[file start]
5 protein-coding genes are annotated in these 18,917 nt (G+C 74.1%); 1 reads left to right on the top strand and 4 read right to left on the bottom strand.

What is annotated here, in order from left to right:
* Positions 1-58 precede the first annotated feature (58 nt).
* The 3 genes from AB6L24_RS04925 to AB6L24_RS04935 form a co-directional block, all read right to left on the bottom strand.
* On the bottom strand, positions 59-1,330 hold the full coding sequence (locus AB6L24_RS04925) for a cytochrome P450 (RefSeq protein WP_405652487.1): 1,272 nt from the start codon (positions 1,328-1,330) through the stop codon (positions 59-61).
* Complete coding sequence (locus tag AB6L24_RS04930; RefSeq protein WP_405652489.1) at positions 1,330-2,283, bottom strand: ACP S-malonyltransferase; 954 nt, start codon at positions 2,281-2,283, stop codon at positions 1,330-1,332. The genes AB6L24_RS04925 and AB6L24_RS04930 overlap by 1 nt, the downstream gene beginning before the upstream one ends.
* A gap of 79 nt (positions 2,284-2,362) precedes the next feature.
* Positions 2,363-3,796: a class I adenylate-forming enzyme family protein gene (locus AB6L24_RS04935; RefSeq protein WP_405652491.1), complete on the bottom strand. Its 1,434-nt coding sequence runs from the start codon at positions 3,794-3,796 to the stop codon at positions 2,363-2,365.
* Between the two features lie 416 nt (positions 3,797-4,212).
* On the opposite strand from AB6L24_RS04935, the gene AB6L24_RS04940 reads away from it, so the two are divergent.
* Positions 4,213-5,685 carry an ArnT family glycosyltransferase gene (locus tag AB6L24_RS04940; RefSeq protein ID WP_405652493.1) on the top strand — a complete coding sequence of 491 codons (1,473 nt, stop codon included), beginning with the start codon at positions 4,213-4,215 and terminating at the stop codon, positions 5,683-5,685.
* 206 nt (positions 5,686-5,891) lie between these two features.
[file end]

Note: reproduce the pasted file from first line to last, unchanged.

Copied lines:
5 protein-coding genes are annotated in these 18,917 nt (G+C 74.1%); 1 reads left to right on the top strand and 4 read right to left on the bottom strand.

What is annotated here, in order from left to right:
* Positions 1-58 precede the first annotated feature (58 nt).
* The 3 genes from AB6L24_RS04925 to AB6L24_RS04935 form a co-directional block, all read right to left on the bottom strand.
* On the bottom strand, positions 59-1,330 hold the full coding sequence (locus AB6L24_RS04925) for a cytochrome P450 (RefSeq protein WP_405652487.1): 1,272 nt from the start codon (positions 1,328-1,330) through the stop codon (positions 59-61).
* Complete coding sequence (locus tag AB6L24_RS04930; RefSeq protein WP_405652489.1) at positions 1,330-2,283, bottom strand: ACP S-malonyltransferase; 954 nt, start codon at positions 2,281-2,283, stop codon at positions 1,330-1,332. The genes AB6L24_RS04925 and AB6L24_RS04930 overlap by 1 nt, the downstream gene beginning before the upstream one ends.
* A gap of 79 nt (positions 2,284-2,362) precedes the next feature.
* Positions 2,363-3,796: a class I adenylate-forming enzyme family protein gene (locus AB6L24_RS04935; RefSeq protein WP_405652491.1), complete on the bottom strand. Its 1,434-nt coding sequence runs from the start codon at positions 3,794-3,796 to the stop codon at positions 2,363-2,365.
* Between the two features lie 416 nt (positions 3,797-4,212).
* On the opposite strand from AB6L24_RS04935, the gene AB6L24_RS04940 reads away from it, so the two are divergent.
* Positions 4,213-5,685 carry an ArnT family glycosyltransferase gene (locus tag AB6L24_RS04940; RefSeq protein ID WP_405652493.1) on the top strand — a complete coding sequence of 491 codons (1,473 nt, stop codon included), beginning with the start codon at positions 4,213-4,215 and terminating at the stop codon, positions 5,683-5,685.
* 206 nt (positions 5,686-5,891) lie between these two features.